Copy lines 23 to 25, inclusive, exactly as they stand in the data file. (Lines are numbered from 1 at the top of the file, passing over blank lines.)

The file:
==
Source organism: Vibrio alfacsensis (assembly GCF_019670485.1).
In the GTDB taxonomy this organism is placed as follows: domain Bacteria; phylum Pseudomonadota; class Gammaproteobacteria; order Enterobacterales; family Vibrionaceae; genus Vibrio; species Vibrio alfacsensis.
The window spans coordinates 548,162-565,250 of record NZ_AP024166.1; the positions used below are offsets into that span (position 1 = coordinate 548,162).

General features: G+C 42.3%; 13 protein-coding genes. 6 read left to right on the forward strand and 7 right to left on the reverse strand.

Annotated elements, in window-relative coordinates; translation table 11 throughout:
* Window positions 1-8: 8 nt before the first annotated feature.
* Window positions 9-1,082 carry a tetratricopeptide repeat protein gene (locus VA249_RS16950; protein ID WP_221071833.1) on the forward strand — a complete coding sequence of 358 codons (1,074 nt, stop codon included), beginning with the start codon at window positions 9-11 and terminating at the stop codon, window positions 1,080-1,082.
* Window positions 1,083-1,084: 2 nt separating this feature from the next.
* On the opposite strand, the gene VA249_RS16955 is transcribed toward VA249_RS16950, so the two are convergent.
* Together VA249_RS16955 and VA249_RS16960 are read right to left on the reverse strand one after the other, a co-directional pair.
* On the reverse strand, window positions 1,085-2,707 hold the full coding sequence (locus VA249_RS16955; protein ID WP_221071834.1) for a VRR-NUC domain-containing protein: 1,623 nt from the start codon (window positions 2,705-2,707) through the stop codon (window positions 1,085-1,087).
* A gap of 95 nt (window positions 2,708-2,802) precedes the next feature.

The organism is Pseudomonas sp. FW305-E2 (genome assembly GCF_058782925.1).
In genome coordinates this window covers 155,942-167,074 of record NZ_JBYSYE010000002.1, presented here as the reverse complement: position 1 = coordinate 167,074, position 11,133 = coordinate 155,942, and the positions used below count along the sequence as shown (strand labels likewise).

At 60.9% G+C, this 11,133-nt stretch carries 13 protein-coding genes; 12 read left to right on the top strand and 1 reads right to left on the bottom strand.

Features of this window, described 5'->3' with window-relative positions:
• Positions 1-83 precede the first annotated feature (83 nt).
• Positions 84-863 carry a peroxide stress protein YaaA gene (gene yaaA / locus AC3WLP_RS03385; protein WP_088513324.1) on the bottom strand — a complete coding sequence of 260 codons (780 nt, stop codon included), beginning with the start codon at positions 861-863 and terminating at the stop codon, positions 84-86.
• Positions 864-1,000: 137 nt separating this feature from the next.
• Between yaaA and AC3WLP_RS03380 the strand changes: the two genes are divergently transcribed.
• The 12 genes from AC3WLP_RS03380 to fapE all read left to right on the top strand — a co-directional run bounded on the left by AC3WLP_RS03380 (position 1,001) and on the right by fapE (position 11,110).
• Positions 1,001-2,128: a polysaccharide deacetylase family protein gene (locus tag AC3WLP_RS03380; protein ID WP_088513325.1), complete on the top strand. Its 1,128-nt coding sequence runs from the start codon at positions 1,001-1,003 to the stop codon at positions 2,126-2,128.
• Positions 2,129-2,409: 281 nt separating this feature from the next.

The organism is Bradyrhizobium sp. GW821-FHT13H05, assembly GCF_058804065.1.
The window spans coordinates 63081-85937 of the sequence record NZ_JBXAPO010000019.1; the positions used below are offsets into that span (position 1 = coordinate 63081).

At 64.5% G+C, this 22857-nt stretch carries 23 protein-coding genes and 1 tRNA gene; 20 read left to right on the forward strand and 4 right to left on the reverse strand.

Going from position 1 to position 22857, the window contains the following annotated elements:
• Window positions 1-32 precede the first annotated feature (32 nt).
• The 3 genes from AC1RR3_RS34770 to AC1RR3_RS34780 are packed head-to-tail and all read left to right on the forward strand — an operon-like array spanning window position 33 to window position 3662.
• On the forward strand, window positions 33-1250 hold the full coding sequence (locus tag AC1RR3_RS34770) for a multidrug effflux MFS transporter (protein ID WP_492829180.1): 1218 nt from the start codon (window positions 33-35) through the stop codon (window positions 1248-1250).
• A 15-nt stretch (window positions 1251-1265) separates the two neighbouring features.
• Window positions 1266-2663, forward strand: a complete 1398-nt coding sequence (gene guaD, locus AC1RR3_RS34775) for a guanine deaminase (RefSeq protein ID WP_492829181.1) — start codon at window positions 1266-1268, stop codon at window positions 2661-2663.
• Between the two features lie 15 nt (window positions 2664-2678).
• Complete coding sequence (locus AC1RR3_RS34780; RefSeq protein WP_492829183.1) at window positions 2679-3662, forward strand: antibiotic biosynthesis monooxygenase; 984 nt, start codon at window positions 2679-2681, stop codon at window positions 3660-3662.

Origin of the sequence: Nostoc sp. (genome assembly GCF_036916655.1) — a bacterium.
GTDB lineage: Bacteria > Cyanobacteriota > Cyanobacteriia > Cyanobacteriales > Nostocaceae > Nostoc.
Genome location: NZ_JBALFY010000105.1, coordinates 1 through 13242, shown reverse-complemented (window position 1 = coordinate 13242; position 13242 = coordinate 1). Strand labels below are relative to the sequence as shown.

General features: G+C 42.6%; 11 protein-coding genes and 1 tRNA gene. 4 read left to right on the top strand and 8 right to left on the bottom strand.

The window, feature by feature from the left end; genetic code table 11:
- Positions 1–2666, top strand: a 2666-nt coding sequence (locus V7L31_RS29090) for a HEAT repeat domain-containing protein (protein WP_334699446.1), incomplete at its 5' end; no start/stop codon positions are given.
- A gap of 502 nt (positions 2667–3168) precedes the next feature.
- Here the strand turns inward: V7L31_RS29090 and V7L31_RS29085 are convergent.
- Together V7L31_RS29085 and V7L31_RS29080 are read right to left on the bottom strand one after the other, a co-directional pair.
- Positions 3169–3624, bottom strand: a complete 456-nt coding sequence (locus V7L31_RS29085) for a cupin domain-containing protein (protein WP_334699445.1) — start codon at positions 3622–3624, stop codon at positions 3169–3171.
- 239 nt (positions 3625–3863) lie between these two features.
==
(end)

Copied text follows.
• Positions 2,129-2,409: 281 nt separating this feature from the next.

The organism is Bradyrhizobium sp. GW821-FHT13H05, assembly GCF_058804065.1.
The window spans coordinates 63081-85937 of the sequence record NZ_JBXAPO010000019.1; the positions used below are offsets into that span (position 1 = coordinate 63081).